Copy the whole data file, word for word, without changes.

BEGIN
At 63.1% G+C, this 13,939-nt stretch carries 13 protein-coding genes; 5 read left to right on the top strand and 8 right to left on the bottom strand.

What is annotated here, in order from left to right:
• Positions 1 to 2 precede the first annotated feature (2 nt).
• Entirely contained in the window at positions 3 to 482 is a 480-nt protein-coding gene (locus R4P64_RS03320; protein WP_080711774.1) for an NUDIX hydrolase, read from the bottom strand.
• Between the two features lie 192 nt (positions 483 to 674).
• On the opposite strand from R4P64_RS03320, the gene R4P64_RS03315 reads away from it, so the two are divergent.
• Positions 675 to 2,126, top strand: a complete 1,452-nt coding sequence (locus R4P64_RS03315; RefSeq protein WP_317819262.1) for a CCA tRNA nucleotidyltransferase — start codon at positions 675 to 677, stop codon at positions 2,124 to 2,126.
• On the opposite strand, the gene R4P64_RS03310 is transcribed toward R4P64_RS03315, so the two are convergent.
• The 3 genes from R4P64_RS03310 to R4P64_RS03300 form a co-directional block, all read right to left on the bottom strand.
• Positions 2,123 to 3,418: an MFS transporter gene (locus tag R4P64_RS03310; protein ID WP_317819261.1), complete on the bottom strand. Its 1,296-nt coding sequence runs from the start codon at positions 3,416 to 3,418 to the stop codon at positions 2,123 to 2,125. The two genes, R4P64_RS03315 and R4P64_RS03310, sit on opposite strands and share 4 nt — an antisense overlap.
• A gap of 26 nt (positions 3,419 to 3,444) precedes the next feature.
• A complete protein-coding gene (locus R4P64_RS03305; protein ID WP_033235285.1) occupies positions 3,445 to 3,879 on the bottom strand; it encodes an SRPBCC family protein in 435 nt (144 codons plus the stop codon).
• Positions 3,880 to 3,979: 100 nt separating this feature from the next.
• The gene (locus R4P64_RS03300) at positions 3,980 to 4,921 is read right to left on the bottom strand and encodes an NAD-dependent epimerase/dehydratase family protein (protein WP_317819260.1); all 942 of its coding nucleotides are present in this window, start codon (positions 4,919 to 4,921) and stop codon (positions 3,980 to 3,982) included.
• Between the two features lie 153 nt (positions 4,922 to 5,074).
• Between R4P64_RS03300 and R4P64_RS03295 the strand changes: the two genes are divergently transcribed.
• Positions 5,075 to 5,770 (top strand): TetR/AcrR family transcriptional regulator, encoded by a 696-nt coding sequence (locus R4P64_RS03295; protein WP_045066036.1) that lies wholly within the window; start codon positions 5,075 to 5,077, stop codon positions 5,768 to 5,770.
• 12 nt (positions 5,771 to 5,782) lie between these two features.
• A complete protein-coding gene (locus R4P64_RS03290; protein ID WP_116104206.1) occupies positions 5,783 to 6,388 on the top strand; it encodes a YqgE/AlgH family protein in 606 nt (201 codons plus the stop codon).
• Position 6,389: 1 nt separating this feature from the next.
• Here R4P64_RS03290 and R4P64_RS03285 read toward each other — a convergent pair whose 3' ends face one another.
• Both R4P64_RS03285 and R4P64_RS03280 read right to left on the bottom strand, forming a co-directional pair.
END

At 63.1% G+C, this 13,939-nt stretch carries 13 protein-coding genes; 5 read left to right on the top strand and 8 right to left on the bottom strand.

What is annotated here, in order from left to right:
• Positions 1 to 2 precede the first annotated feature (2 nt).
• Entirely contained in the window at positions 3 to 482 is a 480-nt protein-coding gene (locus R4P64_RS03320; protein WP_080711774.1) for an NUDIX hydrolase, read from the bottom strand.
• Between the two features lie 192 nt (positions 483 to 674).
• On the opposite strand from R4P64_RS03320, the gene R4P64_RS03315 reads away from it, so the two are divergent.
• Positions 675 to 2,126, top strand: a complete 1,452-nt coding sequence (locus R4P64_RS03315; RefSeq protein WP_317819262.1) for a CCA tRNA nucleotidyltransferase — start codon at positions 675 to 677, stop codon at positions 2,124 to 2,126.
• On the opposite strand, the gene R4P64_RS03310 is transcribed toward R4P64_RS03315, so the two are convergent.
• The 3 genes from R4P64_RS03310 to R4P64_RS03300 form a co-directional block, all read right to left on the bottom strand.
• Positions 2,123 to 3,418: an MFS transporter gene (locus tag R4P64_RS03310; protein ID WP_317819261.1), complete on the bottom strand. Its 1,296-nt coding sequence runs from the start codon at positions 3,416 to 3,418 to the stop codon at positions 2,123 to 2,125. The two genes, R4P64_RS03315 and R4P64_RS03310, sit on opposite strands and share 4 nt — an antisense overlap.
• A gap of 26 nt (positions 3,419 to 3,444) precedes the next feature.
• A complete protein-coding gene (locus R4P64_RS03305; protein ID WP_033235285.1) occupies positions 3,445 to 3,879 on the bottom strand; it encodes an SRPBCC family protein in 435 nt (144 codons plus the stop codon).
• Positions 3,880 to 3,979: 100 nt separating this feature from the next.
• The gene (locus R4P64_RS03300) at positions 3,980 to 4,921 is read right to left on the bottom strand and encodes an NAD-dependent epimerase/dehydratase family protein (protein WP_317819260.1); all 942 of its coding nucleotides are present in this window, start codon (positions 4,919 to 4,921) and stop codon (positions 3,980 to 3,982) included.
• Between the two features lie 153 nt (positions 4,922 to 5,074).
• Between R4P64_RS03300 and R4P64_RS03295 the strand changes: the two genes are divergently transcribed.
• Positions 5,075 to 5,770 (top strand): TetR/AcrR family transcriptional regulator, encoded by a 696-nt coding sequence (locus R4P64_RS03295; protein WP_045066036.1) that lies wholly within the window; start codon positions 5,075 to 5,077, stop codon positions 5,768 to 5,770.
• 12 nt (positions 5,771 to 5,782) lie between these two features.
• A complete protein-coding gene (locus R4P64_RS03290; protein ID WP_116104206.1) occupies positions 5,783 to 6,388 on the top strand; it encodes a YqgE/AlgH family protein in 606 nt (201 codons plus the stop codon).
• Position 6,389: 1 nt separating this feature from the next.
• Here R4P64_RS03290 and R4P64_RS03285 read toward each other — a convergent pair whose 3' ends face one another.
• Both R4P64_RS03285 and R4P64_RS03280 read right to left on the bottom strand, forming a co-directional pair.